National News

The other iPhone contract

Marketplace - American Public Media - Mon, 2014-05-12 01:00

You may have heard of author Janell Burley Hofmann and her iPhone contract. Last year, on Christmas morning, she gave her then 13-year-old son a smartphone, which he quickly used to snap photos, text his friends and generally disappear into the internet.

Taken aback by his response, Hofmann sat down that night and wrote out a contract outlining rules for her son. He was restricted to using the phone during certain hours, was not allowed to bring it to school, and was required to use proper phone etiquette (among other things).

What followed was a media storm, sparking a conversation on technology and how teenagers and adults use it.

With her experience in writing about technology and how it relates to the modern family, Hofmann has published a book, entitled "iRules: What Every Tech-Healthy Family Needs to Know About Selfies, Sexting, Gaming and Growing Up." In it, she shares anecdotes about her families' experiences, as well as how restricing her son caused her to reflect on her own use of smart phones and devices.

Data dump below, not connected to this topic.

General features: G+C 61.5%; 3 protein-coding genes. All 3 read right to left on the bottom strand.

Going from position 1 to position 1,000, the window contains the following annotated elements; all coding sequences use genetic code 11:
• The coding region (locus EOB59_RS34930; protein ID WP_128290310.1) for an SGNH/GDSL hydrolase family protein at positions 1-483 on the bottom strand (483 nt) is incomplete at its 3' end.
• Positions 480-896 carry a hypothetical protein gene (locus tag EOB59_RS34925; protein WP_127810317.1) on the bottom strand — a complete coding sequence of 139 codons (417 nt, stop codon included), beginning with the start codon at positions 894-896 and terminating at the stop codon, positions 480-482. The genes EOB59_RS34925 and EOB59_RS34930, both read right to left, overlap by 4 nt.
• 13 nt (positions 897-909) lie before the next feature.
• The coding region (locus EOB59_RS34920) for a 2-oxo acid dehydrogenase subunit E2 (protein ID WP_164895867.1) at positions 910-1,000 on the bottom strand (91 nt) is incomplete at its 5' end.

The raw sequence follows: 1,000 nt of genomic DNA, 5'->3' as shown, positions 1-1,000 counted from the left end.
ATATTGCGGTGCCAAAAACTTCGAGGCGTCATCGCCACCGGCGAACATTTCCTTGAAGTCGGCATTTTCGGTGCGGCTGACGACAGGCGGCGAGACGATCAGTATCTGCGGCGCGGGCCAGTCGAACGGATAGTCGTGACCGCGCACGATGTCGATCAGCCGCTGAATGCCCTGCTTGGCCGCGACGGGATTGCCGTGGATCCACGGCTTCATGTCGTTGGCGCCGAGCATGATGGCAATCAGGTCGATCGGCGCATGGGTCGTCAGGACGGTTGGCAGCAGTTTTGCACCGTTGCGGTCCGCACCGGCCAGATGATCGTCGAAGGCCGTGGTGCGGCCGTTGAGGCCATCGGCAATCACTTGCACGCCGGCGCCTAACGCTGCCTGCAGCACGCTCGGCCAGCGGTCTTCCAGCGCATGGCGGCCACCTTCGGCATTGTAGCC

Hofmann says that now her entire family enjoys limiting their use of technology.

"We have device free day. We’ll go to the beach, and all devices have to stay at home. And that includes the adults."

Though, opening up about her kids' relationship to the internet can be dangerous territory.

Hofmann says that the general agreement in selecting material for the book was that if her kids were old enough to feel the story reflected only on their younger selves, then it was alright to include. Still, it can be difficult to share personal stories, especially those that are embarrassing.

Hofmann points out, though, that her knowledge comes from being honest about her experiences.

"In no way do I think that I have all the answers for everybody else or my own family. I had to make myself look human, which I was happy to do, but you have to share some of those struggles."

 

 

 

Iran's President Gets Tepid Reception In First Year On The Job